Translated by Allie
Kushida Shrine In Hakata - 5 Highlights And Access Information
Hakata's Kushida Shrine is one of the oldest shrines in Fukuoka. Famous for its Hakata Gion Yamakasa Festival, this shrine offers other amazing sights such as the biggest Otafuku mask in Japan and a well where you can pray for eternal youth.
Written by Norihisa Hasegawa
Hakata, in downtown Fukuoka city, is a popular place for visitors as they can taste both delicious local dishes such as Hakata ramen and enjoy shopping. Although it may appear to be a busy business district, Hakata has another side to it, as it is a city full of shrines and temples.
Out of the many temples and shrines in Hakata, today we will introduce Kushida Shrine, where the guardian deity of Hakata is enshrined.
Kushida Shrine - A Brief Introduction
Kushida Shrine is located in the center of Fukuoka. Its history goes back as early as 757 when Hakata was flourishing as a port city that welcomed delegations from mainlland China and Korea.
Fukuoka's famous summer festivals, Hakata Gion Yamakasa and Hakata Okunchi, start at this shrine. It goes without saying that this shrine is deeply loved by the citizens.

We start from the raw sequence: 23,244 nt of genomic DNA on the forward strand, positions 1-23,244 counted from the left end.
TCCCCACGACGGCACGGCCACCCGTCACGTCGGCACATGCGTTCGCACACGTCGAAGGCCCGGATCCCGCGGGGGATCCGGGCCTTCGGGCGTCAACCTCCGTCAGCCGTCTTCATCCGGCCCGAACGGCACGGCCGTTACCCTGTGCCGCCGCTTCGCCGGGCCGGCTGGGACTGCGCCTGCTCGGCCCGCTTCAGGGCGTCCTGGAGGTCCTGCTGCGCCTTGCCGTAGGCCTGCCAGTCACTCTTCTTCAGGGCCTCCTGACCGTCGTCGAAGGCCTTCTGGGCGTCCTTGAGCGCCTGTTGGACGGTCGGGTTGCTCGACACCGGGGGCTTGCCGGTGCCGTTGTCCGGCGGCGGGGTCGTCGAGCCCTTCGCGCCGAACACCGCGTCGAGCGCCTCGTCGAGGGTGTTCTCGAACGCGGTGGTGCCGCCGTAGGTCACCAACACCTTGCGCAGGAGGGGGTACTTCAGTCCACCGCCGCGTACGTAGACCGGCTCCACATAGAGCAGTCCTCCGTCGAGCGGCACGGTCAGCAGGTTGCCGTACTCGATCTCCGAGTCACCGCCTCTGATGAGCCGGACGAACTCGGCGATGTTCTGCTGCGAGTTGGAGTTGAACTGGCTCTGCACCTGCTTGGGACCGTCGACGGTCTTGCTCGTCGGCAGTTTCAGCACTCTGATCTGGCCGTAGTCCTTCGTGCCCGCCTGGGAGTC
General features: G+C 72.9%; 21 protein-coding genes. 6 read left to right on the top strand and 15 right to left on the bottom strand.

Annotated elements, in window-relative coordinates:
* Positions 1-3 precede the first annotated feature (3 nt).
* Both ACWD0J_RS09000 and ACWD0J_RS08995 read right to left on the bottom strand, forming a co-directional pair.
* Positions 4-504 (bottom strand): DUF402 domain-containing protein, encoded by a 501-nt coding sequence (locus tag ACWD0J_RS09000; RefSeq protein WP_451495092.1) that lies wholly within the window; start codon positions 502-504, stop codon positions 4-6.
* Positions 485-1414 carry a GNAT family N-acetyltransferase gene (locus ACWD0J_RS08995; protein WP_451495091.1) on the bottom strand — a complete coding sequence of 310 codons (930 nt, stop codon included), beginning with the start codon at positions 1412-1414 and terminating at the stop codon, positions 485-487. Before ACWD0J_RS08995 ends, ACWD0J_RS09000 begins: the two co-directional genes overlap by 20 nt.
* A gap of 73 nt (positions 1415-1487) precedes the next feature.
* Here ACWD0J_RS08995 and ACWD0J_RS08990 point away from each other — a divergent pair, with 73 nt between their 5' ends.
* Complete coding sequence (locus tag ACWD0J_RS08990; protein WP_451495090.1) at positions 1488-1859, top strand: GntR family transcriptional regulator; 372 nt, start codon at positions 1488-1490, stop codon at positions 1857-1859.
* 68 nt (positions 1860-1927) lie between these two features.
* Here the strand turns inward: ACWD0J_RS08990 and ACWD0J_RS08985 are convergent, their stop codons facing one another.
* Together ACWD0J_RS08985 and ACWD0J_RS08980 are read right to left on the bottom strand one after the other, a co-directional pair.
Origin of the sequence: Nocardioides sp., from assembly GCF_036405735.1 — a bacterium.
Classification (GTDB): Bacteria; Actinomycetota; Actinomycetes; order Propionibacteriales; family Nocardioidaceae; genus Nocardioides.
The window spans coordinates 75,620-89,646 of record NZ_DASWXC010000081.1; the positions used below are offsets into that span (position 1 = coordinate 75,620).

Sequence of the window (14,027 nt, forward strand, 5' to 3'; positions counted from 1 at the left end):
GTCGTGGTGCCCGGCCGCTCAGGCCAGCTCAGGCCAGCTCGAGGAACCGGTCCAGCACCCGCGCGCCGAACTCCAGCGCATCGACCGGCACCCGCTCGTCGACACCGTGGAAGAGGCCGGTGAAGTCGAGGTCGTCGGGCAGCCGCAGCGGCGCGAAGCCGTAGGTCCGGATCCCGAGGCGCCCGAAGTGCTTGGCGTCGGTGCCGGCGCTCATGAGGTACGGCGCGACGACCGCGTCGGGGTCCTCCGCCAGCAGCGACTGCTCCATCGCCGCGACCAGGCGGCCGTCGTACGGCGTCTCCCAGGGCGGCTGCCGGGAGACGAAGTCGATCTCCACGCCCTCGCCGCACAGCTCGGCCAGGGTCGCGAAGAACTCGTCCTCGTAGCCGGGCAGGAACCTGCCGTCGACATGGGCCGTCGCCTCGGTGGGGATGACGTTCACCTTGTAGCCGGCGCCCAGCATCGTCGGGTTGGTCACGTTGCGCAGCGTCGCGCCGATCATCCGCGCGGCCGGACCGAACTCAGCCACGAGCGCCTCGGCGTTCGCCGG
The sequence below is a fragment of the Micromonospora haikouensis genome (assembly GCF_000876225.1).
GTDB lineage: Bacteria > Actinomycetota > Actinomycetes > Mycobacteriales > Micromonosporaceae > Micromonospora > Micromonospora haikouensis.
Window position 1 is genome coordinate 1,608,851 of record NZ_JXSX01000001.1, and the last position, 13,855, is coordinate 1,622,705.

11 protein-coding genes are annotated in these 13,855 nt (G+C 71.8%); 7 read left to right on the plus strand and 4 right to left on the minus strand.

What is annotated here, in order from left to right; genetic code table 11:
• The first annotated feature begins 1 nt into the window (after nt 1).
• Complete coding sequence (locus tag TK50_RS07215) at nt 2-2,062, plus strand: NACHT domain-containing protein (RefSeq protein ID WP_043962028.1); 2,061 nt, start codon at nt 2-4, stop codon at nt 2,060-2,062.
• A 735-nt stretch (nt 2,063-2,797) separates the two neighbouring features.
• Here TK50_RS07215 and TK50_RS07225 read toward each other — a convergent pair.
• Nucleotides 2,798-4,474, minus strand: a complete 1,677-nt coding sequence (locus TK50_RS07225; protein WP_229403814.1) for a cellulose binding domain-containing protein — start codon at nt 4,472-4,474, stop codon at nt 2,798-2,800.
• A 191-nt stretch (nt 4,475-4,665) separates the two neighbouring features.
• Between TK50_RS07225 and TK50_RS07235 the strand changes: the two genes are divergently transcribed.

The locals refer to Kushida Shrine as "Okushi san", a nickname that really shows the affection they feel for this shrine. As the methods of transportation increased, more and more people could visit this shrine, which made it a popular place for travelers to visit too.
5 Things to Do at Kushida Shrine
1. Drink Well Water
When visiting, follow the recommended course of visiting a shrine. Once you are done, head to the well surrounded by three cranes right by the shrine building. According to legend, the water of this well grants longevity and eternal youth. In Japanese, it is known as a reisen, or miraculous fountain.
The proper method for drinking this water is to take it in three steps: drink the first mouthful while praying for your own longevity, the second praying for the wellbeing of your family and the third mouthful while praying for the health of friends or partners.